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This spring the ongoing effort to modernize the outdated copyright rules enters into the decisive fase. It is widely expected that both the European Parliament and the EU Member states will their position on the proposed Copyright in the Digital Single Market Directive. Right now things are not looking good: instead of a much needed update of the copyright framework that would enable new uses driven by technological innovation, policy makers in Brussels are working towards new restrictions that would would limit how information and creativity can be shared and enjoyed online.

Against this backdrop we are organising European Copyright Action Days on 19-21 march in Brussels. During these days we want to highlight the broad opposition of civil society, libraries, the users industry and many others concerning the restrictive aspects of the copyright reform proposal. During these days activists will convene in Brussels to discuss with lawmakers and advocate for a more future proof reform and to raise attention for the dangers of the proposed measures. Continue reading

Is the Bulgarian Article 13 Compromise a French affair?

Kaart van de Balkan
Bulgaria should oppose censorship filters!
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The Bulgarian EU Presidency is under immense pressure to move the copyright reform forward. Yet it seems like the country is too timid to defend its own interests. A new campaign kicked off in Sofia to try and change that.

Somewhere far out in the uncharted backwaters of the unfashionable end of the EU lies a small unregarded country—Bulgaria. In 2018 this Member State will not only be known for resonant voices and rampant corruption, but also for its prominent role in the EU copyright reform. While it holds the rotating Presidency of the Council of the EU it is up to the Bulgarian government to propose new compromises and bring the discussion forward in order to reach a common position between Member States.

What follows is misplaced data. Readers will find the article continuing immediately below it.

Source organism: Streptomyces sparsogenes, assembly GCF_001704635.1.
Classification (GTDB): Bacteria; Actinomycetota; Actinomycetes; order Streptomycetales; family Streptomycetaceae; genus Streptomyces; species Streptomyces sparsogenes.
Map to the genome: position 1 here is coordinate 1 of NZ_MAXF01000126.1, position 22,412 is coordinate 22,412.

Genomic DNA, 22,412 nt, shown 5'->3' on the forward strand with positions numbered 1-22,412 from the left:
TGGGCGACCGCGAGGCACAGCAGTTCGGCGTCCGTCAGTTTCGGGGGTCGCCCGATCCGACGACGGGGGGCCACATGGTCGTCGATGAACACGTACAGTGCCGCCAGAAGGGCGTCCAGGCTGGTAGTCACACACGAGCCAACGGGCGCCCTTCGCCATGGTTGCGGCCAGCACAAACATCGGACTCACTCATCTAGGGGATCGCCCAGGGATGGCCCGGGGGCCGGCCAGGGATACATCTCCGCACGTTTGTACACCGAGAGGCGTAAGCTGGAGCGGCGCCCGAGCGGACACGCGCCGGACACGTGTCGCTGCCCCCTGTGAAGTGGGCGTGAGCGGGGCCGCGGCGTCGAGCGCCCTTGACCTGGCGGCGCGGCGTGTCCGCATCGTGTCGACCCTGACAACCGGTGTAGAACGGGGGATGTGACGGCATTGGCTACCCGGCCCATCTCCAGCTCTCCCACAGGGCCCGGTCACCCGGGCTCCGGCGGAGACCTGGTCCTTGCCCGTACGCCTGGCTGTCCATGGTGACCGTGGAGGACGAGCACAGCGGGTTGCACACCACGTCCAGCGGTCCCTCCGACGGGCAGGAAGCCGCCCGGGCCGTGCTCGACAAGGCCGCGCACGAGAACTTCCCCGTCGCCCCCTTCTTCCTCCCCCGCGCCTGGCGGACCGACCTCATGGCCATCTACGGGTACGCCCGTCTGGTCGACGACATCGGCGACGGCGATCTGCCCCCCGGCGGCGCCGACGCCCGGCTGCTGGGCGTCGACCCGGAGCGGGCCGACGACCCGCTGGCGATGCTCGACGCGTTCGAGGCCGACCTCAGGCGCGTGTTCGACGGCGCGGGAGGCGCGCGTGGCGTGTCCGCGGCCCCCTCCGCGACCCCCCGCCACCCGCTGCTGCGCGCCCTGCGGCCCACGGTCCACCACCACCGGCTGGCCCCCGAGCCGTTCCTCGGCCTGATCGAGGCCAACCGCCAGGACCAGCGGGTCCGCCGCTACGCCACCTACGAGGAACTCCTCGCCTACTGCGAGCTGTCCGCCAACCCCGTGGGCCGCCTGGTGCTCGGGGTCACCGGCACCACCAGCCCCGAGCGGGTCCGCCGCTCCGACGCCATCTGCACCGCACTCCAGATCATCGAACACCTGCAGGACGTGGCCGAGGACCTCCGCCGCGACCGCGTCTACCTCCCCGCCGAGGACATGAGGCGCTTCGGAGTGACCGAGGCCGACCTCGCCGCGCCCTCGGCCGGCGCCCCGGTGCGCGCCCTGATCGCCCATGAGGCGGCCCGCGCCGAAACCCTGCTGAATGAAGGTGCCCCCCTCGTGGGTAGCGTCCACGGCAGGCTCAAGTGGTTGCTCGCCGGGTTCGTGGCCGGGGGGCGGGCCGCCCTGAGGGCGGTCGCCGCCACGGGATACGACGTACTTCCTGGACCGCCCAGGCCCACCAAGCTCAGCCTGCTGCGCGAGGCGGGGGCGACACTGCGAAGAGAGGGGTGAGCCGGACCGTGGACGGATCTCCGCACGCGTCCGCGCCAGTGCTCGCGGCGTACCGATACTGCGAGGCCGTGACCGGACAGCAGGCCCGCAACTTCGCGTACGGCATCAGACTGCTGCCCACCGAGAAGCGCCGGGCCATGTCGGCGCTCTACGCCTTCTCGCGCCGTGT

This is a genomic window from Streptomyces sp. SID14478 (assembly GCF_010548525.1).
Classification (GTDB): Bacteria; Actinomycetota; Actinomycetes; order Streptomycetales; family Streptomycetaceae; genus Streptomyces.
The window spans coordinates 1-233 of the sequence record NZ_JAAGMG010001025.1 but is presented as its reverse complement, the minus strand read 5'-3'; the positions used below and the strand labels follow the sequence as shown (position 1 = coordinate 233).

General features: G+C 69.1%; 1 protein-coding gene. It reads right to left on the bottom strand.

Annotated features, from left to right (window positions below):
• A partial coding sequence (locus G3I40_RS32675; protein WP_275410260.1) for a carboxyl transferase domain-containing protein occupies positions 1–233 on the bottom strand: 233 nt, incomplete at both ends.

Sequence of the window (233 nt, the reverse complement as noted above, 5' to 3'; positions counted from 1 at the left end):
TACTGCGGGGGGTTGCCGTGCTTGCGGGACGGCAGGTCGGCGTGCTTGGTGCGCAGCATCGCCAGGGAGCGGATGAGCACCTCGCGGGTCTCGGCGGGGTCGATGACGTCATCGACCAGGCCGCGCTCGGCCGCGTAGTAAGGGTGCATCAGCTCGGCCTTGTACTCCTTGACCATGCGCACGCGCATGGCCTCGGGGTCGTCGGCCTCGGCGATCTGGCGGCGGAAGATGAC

But the Council is not Bulgaria’s only copyright stronghold at the moment. The reform falls in the competences of the country’s Commissioner Mariya Gabriel, and 10% of the votes in the lead European Parliament committee (Legal Affairs) are to be cast by MEPs from parties currently making up its governing coalition.

The Bulgarian Compromise, a French Affair?

At the end of 2017 the Council negotiations hit somewhat of a stalemate and the Estonian Presidency was forced to give up, unnerved after trying for months to square the circle between the content industry’s bold demands and fundamental rights for users and the public.

Apparently the Bulgarian Presidency decided to kick 2018 off with a fresh approach. They circulated questions on the most controversial articles of the reform among Member States and then seemed to be proposing a new compromise.

Weirdly enough, this proposal seems to be very close to the positions of France, Spain, and Portugal than a honest attempt at balancing between the different challenges Europe faces. Continue reading